A representational image of a technician handling a sample at laboratory | Anthony Kwan | Bloomberg
A representational image of a technician handling a sample at laboratory | Anthony Kwan | Bloomberg
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London/New York: Two drugmakers behind the industry’s most prominent responses to the Covid-19 pandemic are looking into the possibility of a combined future as economies emerge from lockdowns.

AstraZeneca Plc, co-developer of one of the fastest-moving experimental coronavirus vaccines, has made a preliminary approach to Gilead Sciences Inc., maker of the only U.S.-approved treatment, according to people familiar with the matter. If they decided to pursue a merger, it would be the biggest deal ever in the sector.

Although the companies aren’t in formal discussions, according to the people, the mere suggestion of a blockbuster pharma merger is a sign that the industry is getting back to something resembling business as usual. Even successful Covid-19 treatments or vaccines are unlikely to be big moneymakers, meaning drugmakers face the return of old pressures to gain scale and boost innovation, or risk becoming targets.

AstraZeneca Chief Executive Officer Pascal Soriot learned that lesson six years ago when Pfizer Inc. launched an unsuccessful bid for the U.K. company that eventually reached $117 billion in value. Now, Soriot can ponder a deal that would insulate the company against takeovers, making it one of the world’s biggest drugmakers.

Gilead was worth $96 billion at Friday’s close, while AstraZeneca has a market value of about $140 billion. The U.K. company’s shares have surged during Soriot’s nearly eight-year tenure as the CEO has mounted an aggressive push into oncology and other profitable areas.


Also read: WHO changes guidelines on masks, says wear them when social distancing not possible


‘Success Story’

Since the Pfizer bid, AstraZeneca has “been the biggest success story in large pharma in terms of turning around its R&D productivity,” said Adam Barker, an analyst at Shore Capital Group Ltd. “There’s no doubt when you’re in a position of strength it’s not a bad idea to try and consolidate that.”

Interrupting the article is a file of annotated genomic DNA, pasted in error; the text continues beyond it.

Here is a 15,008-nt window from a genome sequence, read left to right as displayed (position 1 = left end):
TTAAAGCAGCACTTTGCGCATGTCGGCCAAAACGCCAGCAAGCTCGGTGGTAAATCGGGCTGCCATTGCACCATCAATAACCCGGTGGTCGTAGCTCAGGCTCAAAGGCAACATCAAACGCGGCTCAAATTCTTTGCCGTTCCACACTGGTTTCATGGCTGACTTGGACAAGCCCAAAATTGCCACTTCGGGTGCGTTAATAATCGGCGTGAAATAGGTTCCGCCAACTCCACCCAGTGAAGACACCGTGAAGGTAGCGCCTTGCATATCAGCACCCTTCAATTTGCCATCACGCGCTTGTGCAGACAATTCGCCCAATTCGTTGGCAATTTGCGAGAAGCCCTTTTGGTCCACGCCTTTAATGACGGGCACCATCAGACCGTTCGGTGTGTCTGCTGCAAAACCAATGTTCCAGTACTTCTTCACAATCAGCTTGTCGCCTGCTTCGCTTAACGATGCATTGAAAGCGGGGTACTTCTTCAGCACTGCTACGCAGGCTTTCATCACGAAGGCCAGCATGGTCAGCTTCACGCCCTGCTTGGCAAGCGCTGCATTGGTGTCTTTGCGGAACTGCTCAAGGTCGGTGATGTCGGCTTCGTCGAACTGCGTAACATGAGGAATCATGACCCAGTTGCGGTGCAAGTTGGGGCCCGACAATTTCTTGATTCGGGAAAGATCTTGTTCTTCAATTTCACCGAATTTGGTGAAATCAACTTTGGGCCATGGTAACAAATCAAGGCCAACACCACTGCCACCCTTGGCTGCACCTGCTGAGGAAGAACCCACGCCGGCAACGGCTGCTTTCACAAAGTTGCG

Pharma has long been a realm of addition through mergers and acquisitions. AstraZeneca was formed by the 1999 merger of Sweden’s Astra with British Zeneca. Compound names like GlaxoSmithKline Plc and Bristol-Myers Squibb Co. tell similar tales, while Pfizer and Sanofi have been serial acquirers.

Recent dealmaking has focused on companies just below the top tier, including Shire Plc, an innovation-rich firm that was bought in 2018 by Takeda Pharmaceutical Co. in a deal worth $62 billion. With a post-merger market capitalization of more than $200 billion, AstraZeneca would join the biggest fish in pharma and seal off the risk of becoming another Celgene. The maker of the blood-cancer therapy Revlimid was snapped up last year by Bristol-Myers for $88 billion.

To move ahead, Soriot would have to work with Gilead CEO Daniel O’Day, a former colleague at Switzerland’s Roche Holding AG. The U.S. company is not currently interested in selling to or merging with another big pharma player, preferring instead to focus its deal strategy on partnerships and smaller acquisitions, according to the people. A Gilead representative declined to comment, and AstraZeneca said it doesn’t comment on rumors or speculation.

United First Partners analysts Ivan Deryugin and Margaret Bishop noted the connection between O’Day and Soriot in a research note Sunday, and said several Gilead managers are former AstraZeneca colleagues, which could be contributing factors to the situation.

Foster City, California-based Gilead is the most successful maker of antiviral drugs in recent history, and almost a mirror image of AstraZeneca. Founded in 1987, the U.S. company revolutionized HIV therapy in the early 2000s by packing multiple drugs into once-a-day pills. In 2013 it came out with Sovaldi, a breakthrough drug for hepatitis C virus.